Thursday, June 2, 2011

Sycophancy/Critique Points

I wonder if there is, on average in a general population, a specific percentage amount where you have to agree with someone before you can apply a critique which does not paint them in the most glamourous of terms?

Kind of like a points system - your sycophantic X times and that earns you 10 points. Say you think they are saying something which just doesn't even mesh with their own apparent value system - but saying so would cost you more than 10 points and that's all you've earned so far? So you can't, without all hell breaking loose and them needing you to be a bad guy in order for them to main the certainty they had before.

Just trying to make sense of years of discussions. I love a points easy to understand...


  1. Well, I'd say that addressing a disagreement with someone is definitely aided if you first determine things you do agree on.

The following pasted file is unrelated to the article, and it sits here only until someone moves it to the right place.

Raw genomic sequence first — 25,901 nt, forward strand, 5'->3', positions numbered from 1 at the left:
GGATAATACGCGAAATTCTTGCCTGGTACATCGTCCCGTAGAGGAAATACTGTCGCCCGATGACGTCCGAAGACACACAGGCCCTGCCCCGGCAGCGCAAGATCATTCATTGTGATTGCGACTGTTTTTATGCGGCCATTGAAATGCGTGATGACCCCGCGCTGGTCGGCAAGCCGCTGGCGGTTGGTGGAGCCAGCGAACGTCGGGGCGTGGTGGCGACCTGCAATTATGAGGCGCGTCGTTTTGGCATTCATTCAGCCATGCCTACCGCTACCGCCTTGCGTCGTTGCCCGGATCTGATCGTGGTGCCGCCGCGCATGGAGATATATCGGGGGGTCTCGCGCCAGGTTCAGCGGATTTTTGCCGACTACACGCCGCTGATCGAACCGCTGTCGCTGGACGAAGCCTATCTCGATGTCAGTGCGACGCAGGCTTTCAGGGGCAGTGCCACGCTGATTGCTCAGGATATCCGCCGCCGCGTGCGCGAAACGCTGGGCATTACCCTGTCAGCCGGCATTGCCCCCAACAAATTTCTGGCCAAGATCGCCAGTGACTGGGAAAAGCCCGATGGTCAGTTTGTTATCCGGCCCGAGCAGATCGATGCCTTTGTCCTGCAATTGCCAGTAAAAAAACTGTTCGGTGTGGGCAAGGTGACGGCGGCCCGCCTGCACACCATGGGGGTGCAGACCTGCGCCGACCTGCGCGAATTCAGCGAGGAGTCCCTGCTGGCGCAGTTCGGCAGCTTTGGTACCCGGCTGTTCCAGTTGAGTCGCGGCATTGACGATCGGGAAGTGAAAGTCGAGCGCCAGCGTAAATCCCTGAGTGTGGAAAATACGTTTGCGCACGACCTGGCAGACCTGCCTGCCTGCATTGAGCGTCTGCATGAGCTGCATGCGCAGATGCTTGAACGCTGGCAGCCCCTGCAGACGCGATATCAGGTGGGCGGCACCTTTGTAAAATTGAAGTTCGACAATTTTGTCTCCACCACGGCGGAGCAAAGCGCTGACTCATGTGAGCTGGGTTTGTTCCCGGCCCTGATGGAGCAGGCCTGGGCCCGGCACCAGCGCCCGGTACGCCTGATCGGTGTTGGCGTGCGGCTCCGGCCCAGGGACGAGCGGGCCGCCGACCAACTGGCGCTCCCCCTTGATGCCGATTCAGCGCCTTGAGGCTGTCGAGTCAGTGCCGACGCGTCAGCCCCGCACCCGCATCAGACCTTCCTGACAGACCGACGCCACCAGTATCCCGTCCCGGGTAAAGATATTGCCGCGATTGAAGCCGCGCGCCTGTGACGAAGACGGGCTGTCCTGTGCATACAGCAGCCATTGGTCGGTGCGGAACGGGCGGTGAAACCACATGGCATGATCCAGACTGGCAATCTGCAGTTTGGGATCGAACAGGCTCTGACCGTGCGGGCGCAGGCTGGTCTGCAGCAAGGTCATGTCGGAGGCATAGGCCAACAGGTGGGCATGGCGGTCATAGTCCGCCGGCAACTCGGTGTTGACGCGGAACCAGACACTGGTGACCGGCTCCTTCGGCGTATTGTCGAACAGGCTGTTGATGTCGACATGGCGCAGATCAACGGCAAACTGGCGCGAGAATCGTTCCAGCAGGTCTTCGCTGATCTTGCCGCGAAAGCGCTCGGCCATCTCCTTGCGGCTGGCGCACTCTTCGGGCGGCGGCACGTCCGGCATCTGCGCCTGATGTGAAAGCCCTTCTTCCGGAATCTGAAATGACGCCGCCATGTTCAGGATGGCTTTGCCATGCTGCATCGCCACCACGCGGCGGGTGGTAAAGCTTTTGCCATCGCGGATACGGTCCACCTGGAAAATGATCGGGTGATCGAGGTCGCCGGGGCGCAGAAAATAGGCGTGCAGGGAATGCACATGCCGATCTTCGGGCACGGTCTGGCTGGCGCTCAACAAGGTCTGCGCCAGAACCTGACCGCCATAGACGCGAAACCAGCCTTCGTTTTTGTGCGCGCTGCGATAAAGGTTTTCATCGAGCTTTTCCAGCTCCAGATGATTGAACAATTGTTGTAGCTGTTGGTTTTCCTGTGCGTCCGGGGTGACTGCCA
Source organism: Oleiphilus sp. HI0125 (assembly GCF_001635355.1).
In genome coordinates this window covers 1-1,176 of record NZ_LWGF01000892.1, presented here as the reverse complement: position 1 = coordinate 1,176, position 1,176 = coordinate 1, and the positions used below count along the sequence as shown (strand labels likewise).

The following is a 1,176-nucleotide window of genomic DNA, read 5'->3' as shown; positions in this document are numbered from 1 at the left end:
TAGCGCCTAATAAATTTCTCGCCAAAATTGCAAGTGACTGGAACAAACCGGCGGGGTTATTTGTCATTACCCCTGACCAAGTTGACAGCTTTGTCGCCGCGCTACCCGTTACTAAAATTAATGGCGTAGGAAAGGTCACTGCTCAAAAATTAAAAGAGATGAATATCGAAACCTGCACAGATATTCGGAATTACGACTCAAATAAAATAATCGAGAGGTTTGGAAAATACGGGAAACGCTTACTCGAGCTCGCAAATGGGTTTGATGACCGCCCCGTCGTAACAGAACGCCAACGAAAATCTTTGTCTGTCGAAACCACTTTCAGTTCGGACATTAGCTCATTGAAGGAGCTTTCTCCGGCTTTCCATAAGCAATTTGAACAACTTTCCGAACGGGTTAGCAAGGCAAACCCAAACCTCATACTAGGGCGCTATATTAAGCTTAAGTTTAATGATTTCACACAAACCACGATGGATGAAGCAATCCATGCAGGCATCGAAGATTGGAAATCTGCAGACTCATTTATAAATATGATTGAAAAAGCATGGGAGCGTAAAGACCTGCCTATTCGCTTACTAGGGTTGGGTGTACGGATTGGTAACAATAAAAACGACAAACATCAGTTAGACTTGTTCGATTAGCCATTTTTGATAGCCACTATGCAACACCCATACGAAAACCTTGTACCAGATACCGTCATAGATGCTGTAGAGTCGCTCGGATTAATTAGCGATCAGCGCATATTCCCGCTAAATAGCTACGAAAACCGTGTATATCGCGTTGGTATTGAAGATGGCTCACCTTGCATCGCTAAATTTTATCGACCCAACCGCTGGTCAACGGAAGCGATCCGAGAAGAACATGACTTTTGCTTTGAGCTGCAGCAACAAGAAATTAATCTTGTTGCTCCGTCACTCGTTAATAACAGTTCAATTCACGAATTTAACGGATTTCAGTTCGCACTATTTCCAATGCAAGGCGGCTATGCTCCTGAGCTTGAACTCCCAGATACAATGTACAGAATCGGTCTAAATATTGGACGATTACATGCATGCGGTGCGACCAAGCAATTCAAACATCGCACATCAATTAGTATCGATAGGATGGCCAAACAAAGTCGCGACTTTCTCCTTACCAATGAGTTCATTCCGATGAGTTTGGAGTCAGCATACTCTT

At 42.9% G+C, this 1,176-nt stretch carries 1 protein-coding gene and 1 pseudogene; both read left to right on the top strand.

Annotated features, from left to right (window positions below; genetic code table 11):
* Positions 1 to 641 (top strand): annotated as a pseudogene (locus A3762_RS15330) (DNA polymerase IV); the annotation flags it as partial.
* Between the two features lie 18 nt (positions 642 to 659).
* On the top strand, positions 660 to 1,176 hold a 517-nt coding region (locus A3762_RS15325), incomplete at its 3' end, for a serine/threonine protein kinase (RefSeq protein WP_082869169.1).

If you don't have a common point of reference, you a) can't really have a meaningful debate and b) have no particular reason to talk to them.

  2. But what do you do? Say they make a post and your pretty much 'Oh yeah, subject doesn't excite me but seems to make sense to me', do you post when you otherwise wouldn't?

  3. If it doesn't excite you, no, I don't imagine it'd be worthwhile to say anything.

    I think being direct and honest is the best way to go, and that may mean suddenly appearing in someone's life with criticism. I think as long as you're friendly and comradely about it, you should be able to avoid being sycophantic.

    Can you say more about how you'd define "sycophantic"?

  4. I suppose I'd define it that if someone only ever thinks they are right on a matter, sycophancy is the act of retarding ones own thinking processes which are inclined (at the very least inside ones mind) to question that utter certainty.